Bauhaus-Universität Weimar

Titel:
Dictionary of philosophy and psychology including many of the principal conceptions of ethics, logics, aesthetics ... and giving a terminology in English, French, German and Italian, vol. 1 [a-laws]
Person:
Baldwin, James Mark
PURL:
https://digitalesammlungen.uni-weimar.de/viewer/image/lit29445/97/
ART IMPULSE — ARTICULATION 
from the experimental standpoint. For these 
last theories in their relation to the origin 
of specific arts see Classification (of the 
fine arts). 
Literature : General works dealing inci¬ 
dentally with art theories as well as other 
aesthetic problems will be found under Aes¬ 
thetics, Beauty, and Classification (of 
the fine arts). 
(1) Historical: Bosanquet, Hist, of Aes¬ 
thetic (1892); Schasler, Krit. Gesch. d. 
Aesthetik (1872); Walter, Gesch. d. Aes- 
thetik irn Alterthum (1893); E. Müller, 
Gesch. d. Theorie d. Kunst bei den Alten 
(1834); Egger, Essai sur l’Hist. de la 
Critique chez les Grecs (3rd ed., 1887); 
Butcher, Aristotle’s Theory of Poetry and 
Fine Art (1895) ; Bénard, L’Esthétique 
d’Aristote (1887); Döring, Die Kunstlehre 
des Aristoteles (1876); Svoboda, Gesch. d. 
Ideale mit besonderer Berücksichtigung d. 
bildenden Kunst (1886); Lotze, Gesch. 
d. Aesthetik in Deutschland (1868); Hart¬ 
mann, Aesthetik, Historisch-krit. Theorie 
(1886) ; Basch, Essai critique sur l’esthétique 
de Kant (1896); Cohen, Kant’s Begründung 
d. Aesthetik (1889); Caird, Crit. Philos, of 
Kant (1889); Berger, Die Entwicklung v. 
Schiller’s Aesthetik (1894) ; Kedney, Hegel’s 
Aesthetics (1885); Bosanquet, Hegel’s Philos, 
of Fine Art (trans. of the Introd. with pref. 
essay, 1886); Milsand, L’Esthétique anglaise 
(1864, on Buskin); Kant, Crit. of Judgment 
(trans. Bernard, 1892); Schiller, Essays, 
Aesthetic and Philos. (Bohn Lib.) ; Hegel, 
Aesthetische Werke (1833—48), x. 
(2) Systematic: in addition to those named 
under IV above and under Aesthetics, 
G. Baldwin Brown, The Fine Arts (1891) ; 
COLLINGWOOD, Philos, of Ornament (1883) ; 
Ker, The Philosophy of Art, in Essays in 
Philos. Criticism (ed. by Seth and Haldane, 
1883); Fierens-Gevaert, Essai sur l’Art 
contemporain (1897) ; Guy au, Les Problèmes 
de l’Esthétique contemporaine (4th ed., 1897) > 
Haddon, Evolution in Art (1895); Morris, 
The Lesser Arts, in Lectures on Art (1882) ; 
Proudhon, Du Principe de l’Art et de sa 
Destination sociale (1865); Sèailles, Essai 
sur le Génie dans l’Art (2nd ed., 1897); 
Riegel, Die bildenden Künste (4th ed., 1895); 
Volkelt, Aesthetische Zeitfragen (1895); 
Wallaschek, Primitive Music (1893) ; Aes¬ 
thetik der Ton-Kunst (1886) ; Sully, Sensa¬ 
tion andIntuition(i874); Gurney,The Power 
of Sound (1880), and Tertium Quid (1887); 
Prudhomme, L’expression dans les Beaux- 
Arts (1883); Vischer, Krit. Gänge, esp.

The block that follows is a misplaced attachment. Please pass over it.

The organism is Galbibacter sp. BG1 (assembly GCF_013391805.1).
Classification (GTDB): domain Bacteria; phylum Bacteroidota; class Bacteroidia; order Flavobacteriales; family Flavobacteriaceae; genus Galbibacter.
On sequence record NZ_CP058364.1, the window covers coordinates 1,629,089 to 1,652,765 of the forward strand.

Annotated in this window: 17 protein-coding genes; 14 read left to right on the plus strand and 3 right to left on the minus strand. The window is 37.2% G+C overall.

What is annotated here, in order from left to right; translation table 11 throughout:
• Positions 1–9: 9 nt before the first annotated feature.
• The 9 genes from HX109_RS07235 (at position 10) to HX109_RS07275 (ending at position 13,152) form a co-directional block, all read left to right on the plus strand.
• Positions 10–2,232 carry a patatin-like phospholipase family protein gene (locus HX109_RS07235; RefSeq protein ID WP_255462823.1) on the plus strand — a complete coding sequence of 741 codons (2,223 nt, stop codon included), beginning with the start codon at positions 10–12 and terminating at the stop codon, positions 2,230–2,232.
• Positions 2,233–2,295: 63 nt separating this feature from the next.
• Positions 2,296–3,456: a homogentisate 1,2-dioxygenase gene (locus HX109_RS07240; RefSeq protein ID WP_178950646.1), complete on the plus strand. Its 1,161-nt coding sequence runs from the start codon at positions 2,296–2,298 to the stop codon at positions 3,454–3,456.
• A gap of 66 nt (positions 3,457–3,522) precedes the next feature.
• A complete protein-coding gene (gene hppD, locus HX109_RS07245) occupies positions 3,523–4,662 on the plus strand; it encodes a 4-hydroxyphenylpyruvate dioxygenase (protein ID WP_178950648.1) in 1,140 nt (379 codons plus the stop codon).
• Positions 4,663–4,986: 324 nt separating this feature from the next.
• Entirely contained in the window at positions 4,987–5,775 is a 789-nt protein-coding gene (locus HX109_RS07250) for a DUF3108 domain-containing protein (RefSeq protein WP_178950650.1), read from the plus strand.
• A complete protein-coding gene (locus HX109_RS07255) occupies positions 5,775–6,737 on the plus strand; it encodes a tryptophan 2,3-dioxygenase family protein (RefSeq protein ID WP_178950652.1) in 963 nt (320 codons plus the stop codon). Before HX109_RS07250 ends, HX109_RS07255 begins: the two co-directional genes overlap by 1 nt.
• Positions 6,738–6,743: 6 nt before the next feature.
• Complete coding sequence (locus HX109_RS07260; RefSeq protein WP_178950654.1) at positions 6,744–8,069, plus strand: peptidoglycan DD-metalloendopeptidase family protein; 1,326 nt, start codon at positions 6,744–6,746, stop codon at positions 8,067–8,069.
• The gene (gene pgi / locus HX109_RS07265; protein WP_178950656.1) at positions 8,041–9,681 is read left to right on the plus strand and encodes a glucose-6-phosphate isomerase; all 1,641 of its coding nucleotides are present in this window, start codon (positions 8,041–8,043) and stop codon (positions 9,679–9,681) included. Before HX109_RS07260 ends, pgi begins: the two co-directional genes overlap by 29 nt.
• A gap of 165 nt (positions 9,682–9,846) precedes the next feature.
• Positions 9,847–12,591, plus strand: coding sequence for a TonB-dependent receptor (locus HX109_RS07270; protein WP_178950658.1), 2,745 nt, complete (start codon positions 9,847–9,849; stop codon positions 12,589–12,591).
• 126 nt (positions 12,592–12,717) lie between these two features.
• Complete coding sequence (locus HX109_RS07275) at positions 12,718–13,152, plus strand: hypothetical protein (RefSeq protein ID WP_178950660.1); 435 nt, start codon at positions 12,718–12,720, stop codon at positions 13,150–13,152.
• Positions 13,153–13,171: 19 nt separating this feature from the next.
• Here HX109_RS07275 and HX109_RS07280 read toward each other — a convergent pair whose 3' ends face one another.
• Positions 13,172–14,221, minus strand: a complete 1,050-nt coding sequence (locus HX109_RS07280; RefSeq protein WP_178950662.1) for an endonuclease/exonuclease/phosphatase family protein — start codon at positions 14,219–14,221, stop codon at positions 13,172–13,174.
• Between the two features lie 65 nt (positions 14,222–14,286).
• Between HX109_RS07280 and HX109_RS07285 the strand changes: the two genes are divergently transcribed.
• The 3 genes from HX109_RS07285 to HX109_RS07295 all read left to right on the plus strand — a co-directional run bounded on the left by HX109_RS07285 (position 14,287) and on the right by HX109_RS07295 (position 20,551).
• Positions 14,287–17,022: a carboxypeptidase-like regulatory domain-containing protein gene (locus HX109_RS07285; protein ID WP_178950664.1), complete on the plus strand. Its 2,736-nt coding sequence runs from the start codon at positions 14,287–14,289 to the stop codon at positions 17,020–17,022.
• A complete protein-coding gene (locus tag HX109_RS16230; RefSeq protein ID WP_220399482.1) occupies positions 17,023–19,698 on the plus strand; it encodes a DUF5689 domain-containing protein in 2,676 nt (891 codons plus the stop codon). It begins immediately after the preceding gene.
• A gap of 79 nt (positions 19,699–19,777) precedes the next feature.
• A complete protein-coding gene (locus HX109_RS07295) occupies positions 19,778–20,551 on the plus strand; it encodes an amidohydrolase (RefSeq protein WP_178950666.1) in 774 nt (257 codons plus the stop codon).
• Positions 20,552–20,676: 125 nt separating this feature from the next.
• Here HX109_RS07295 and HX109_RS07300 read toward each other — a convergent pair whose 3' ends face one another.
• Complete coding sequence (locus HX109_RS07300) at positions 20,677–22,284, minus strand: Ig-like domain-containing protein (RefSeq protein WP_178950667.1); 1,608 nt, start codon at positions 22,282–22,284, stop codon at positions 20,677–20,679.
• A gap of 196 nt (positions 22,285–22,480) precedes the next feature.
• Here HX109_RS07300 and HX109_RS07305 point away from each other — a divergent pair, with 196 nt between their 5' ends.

Heft vi (1873); Carrière, Die Kunst im 
Zusammenhänge der Kulturentwickelung, 
u. die Ideale d. Menschheit (3rd ed., 1885); 
Alt, Syst. d. Künste (1888); Semper, Der 
Stil in den technischen u. techtonischen 
Künsten (2nd ed., 1878-9). (j.h.t.) 
Art Impulse : Ger. Kunsttrieb ; Fr. in¬ 
stinct esthétique ; Ital. istinto (or impulsa) 
artistico. The impulse which manifests itself 
in the production of works of art. 
Like the play impulse, it is generally held 
to be free and spontaneous, and not directly 
determined by material needs. It is distin¬ 
guished from the play impulse in that for its 
satisfaction it requires expression in a rational, 
ordered, and significant activity. 
For the various theories as to the specific 
impulses assigned as the origin of art see Art, 
and Classification (of the fine arts). 
Literature : Recent works giving especial 
attention to the subject are : Spencer, Psy¬ 
chology, ii ; Brown, The Fine Arts (1891) ; 
Grosse, Die Anfänge d. Kunst (1893, Eng. 
trans. 1897) ; Marshall, Pain, Pleasure, and 
Aesthetics (1894) ; Groos, The Play of Ani¬ 
mals (1898, Ger. 1896), and The Play of 
Man (1900, Ger. 1899); Ribot, La Psychol, 
des Sentiments (1896); Baldwin, Social and 
Eth. Interpret. (1897). (j.h.t.) 
Artery [Gr. àpr^pla, the windpipe, a sur¬ 
vival of the ancient notion that these vessels 
contained air] : Ger. Arterie, Schlagader ; Fr. 
artère ; Ital. arteria. A vessel which carries 
blood from the heart to a system of capillaries. 
See Vaso-motor System. (c.f.h.) 
Articular Sensation [Lat. articularis, 
pertaining to the joints] : Ger. Gelenkemp¬ 
findung ; Fr. sensation articulaire ; Ital. 
sensazione delle giunture. A sensation, whose 
adequate stimulus is movement of the one 
joint-surface upon the other, or pressure and 
counter-pressure of the two surfaces. The 
sensation is of great importance, as the basis 
of the perceptions of movement and position of 
the limbs, of resistance, &c. It possesses local 
signature (see Local Signs), and seems to show 
constancy of absolute sense discrimination. 
Literature: Külpe, Outlines of Psychol., 
140 ff., 341 ff. ; Sanford, Course in Exper. 
Psychol., expts. 39, 40, 43; Goldscheider, 
Du Bois-Reymond’s Arch. (1889), 369, 540, 
and Suppl.-Bd. (1889), I4I5 Centralbl. f. 
Physiol. (1887 and 1889); E. Claparède, 
Du Sens musculaire (1897). (e.b.t.) 
Articulation (vocal) [Lat. articulatio, a 
joining together] : Ger. Artikulirung ; Fr. 
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